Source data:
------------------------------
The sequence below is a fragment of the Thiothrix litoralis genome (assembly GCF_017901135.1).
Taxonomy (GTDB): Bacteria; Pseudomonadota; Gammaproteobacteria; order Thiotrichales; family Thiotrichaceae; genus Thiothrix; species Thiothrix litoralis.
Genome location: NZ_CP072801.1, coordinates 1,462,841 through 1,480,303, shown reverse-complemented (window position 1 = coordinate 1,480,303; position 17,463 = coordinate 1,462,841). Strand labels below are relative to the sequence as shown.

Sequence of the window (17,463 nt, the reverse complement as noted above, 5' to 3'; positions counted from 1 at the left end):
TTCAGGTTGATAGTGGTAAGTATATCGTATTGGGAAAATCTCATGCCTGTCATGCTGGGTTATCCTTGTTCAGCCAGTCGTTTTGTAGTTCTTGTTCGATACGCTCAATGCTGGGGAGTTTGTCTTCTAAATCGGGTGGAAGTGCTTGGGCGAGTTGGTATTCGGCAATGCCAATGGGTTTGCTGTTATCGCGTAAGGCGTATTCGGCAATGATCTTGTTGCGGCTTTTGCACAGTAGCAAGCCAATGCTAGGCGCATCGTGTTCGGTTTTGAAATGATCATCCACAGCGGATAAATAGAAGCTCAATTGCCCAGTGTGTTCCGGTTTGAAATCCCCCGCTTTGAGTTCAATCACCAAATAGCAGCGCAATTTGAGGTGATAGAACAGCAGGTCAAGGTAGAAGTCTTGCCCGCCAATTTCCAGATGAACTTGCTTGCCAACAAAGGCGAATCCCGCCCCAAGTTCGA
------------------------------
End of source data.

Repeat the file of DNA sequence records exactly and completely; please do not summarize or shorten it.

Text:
The sequence below is a fragment of the Thiothrix litoralis genome (assembly GCF_017901135.1).
Taxonomy (GTDB): Bacteria; Pseudomonadota; Gammaproteobacteria; order Thiotrichales; family Thiotrichaceae; genus Thiothrix; species Thiothrix litoralis.
Genome location: NZ_CP072801.1, coordinates 1,462,841 through 1,480,303, shown reverse-complemented (window position 1 = coordinate 1,480,303; position 17,463 = coordinate 1,462,841). Strand labels below are relative to the sequence as shown.

Sequence of the window (17,463 nt, the reverse complement as noted above, 5' to 3'; positions counted from 1 at the left end):
TTCAGGTTGATAGTGGTAAGTATATCGTATTGGGAAAATCTCATGCCTGTCATGCTGGGTTATCCTTGTTCAGCCAGTCGTTTTGTAGTTCTTGTTCGATACGCTCAATGCTGGGGAGTTTGTCTTCTAAATCGGGTGGAAGTGCTTGGGCGAGTTGGTATTCGGCAATGCCAATGGGTTTGCTGTTATCGCGTAAGGCGTATTCGGCAATGATCTTGTTGCGGCTTTTGCACAGTAGCAAGCCAATGCTAGGCGCATCGTGTTCGGTTTTGAAATGATCATCCACAGCGGATAAATAGAAGCTCAATTGCCCAGTGTGTTCCGGTTTGAAATCCCCCGCTTTGAGTTCAATCACCAAATAGCAGCGCAATTTGAGGTGATAGAACAGCAGGTCAAGGTAGAAGTCTTGCCCGCCAATTTCCAGATGAACTTGCTTGCCAACAAAGGCGAATCCCGCCCCAAGTTCGA